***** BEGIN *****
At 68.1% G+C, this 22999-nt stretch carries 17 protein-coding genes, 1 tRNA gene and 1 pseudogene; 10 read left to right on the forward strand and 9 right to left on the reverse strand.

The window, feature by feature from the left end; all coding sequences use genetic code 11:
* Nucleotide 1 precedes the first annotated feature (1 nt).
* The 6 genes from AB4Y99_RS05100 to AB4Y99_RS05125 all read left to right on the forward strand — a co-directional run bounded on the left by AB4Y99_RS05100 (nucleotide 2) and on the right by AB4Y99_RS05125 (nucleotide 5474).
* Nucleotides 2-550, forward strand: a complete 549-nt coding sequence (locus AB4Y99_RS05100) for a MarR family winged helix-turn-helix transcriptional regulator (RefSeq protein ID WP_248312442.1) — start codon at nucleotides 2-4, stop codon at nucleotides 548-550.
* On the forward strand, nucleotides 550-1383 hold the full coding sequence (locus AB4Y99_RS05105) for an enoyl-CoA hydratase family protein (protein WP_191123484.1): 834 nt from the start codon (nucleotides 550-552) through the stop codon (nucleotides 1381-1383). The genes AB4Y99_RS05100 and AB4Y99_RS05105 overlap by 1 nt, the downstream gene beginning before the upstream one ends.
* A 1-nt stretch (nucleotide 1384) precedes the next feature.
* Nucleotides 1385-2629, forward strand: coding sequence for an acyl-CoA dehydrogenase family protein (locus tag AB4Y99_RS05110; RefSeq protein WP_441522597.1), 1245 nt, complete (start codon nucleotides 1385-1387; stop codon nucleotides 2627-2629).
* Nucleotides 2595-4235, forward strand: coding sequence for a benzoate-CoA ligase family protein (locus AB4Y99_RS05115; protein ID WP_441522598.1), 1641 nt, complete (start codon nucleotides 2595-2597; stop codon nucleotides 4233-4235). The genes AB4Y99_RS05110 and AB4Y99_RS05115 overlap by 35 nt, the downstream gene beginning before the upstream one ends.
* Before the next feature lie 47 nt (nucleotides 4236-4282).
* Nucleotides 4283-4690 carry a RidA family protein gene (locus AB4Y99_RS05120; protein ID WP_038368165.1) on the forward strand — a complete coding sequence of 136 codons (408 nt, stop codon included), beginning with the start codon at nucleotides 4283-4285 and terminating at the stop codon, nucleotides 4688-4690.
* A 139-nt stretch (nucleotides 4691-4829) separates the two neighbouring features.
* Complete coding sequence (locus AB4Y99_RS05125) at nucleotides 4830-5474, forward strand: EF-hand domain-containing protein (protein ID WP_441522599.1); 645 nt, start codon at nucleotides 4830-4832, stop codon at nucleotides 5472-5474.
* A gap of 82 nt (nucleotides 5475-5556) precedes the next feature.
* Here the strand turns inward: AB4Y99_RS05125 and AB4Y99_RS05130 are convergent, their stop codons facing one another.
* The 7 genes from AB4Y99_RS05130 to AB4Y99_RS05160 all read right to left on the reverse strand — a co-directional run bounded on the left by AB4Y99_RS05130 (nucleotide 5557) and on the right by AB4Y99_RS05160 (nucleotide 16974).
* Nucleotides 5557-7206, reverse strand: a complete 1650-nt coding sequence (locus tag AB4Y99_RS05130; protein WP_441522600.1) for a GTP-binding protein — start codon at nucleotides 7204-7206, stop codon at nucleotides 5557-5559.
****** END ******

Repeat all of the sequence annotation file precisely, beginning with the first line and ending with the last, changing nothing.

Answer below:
At 68.1% G+C, this 22999-nt stretch carries 17 protein-coding genes, 1 tRNA gene and 1 pseudogene; 10 read left to right on the forward strand and 9 right to left on the reverse strand.

The window, feature by feature from the left end; all coding sequences use genetic code 11:
* Nucleotide 1 precedes the first annotated feature (1 nt).
* The 6 genes from AB4Y99_RS05100 to AB4Y99_RS05125 all read left to right on the forward strand — a co-directional run bounded on the left by AB4Y99_RS05100 (nucleotide 2) and on the right by AB4Y99_RS05125 (nucleotide 5474).
* Nucleotides 2-550, forward strand: a complete 549-nt coding sequence (locus AB4Y99_RS05100) for a MarR family winged helix-turn-helix transcriptional regulator (RefSeq protein ID WP_248312442.1) — start codon at nucleotides 2-4, stop codon at nucleotides 548-550.
* On the forward strand, nucleotides 550-1383 hold the full coding sequence (locus AB4Y99_RS05105) for an enoyl-CoA hydratase family protein (protein WP_191123484.1): 834 nt from the start codon (nucleotides 550-552) through the stop codon (nucleotides 1381-1383). The genes AB4Y99_RS05100 and AB4Y99_RS05105 overlap by 1 nt, the downstream gene beginning before the upstream one ends.
* A 1-nt stretch (nucleotide 1384) precedes the next feature.
* Nucleotides 1385-2629, forward strand: coding sequence for an acyl-CoA dehydrogenase family protein (locus tag AB4Y99_RS05110; RefSeq protein WP_441522597.1), 1245 nt, complete (start codon nucleotides 1385-1387; stop codon nucleotides 2627-2629).
* Nucleotides 2595-4235, forward strand: coding sequence for a benzoate-CoA ligase family protein (locus AB4Y99_RS05115; protein ID WP_441522598.1), 1641 nt, complete (start codon nucleotides 2595-2597; stop codon nucleotides 4233-4235). The genes AB4Y99_RS05110 and AB4Y99_RS05115 overlap by 35 nt, the downstream gene beginning before the upstream one ends.
* Before the next feature lie 47 nt (nucleotides 4236-4282).
* Nucleotides 4283-4690 carry a RidA family protein gene (locus AB4Y99_RS05120; protein ID WP_038368165.1) on the forward strand — a complete coding sequence of 136 codons (408 nt, stop codon included), beginning with the start codon at nucleotides 4283-4285 and terminating at the stop codon, nucleotides 4688-4690.
* A 139-nt stretch (nucleotides 4691-4829) separates the two neighbouring features.
* Complete coding sequence (locus AB4Y99_RS05125) at nucleotides 4830-5474, forward strand: EF-hand domain-containing protein (protein ID WP_441522599.1); 645 nt, start codon at nucleotides 4830-4832, stop codon at nucleotides 5472-5474.
* A gap of 82 nt (nucleotides 5475-5556) precedes the next feature.
* Here the strand turns inward: AB4Y99_RS05125 and AB4Y99_RS05130 are convergent, their stop codons facing one another.
* The 7 genes from AB4Y99_RS05130 to AB4Y99_RS05160 all read right to left on the reverse strand — a co-directional run bounded on the left by AB4Y99_RS05130 (nucleotide 5557) and on the right by AB4Y99_RS05160 (nucleotide 16974).
* Nucleotides 5557-7206, reverse strand: a complete 1650-nt coding sequence (locus tag AB4Y99_RS05130; protein WP_441522600.1) for a GTP-binding protein — start codon at nucleotides 7204-7206, stop codon at nucleotides 5557-5559.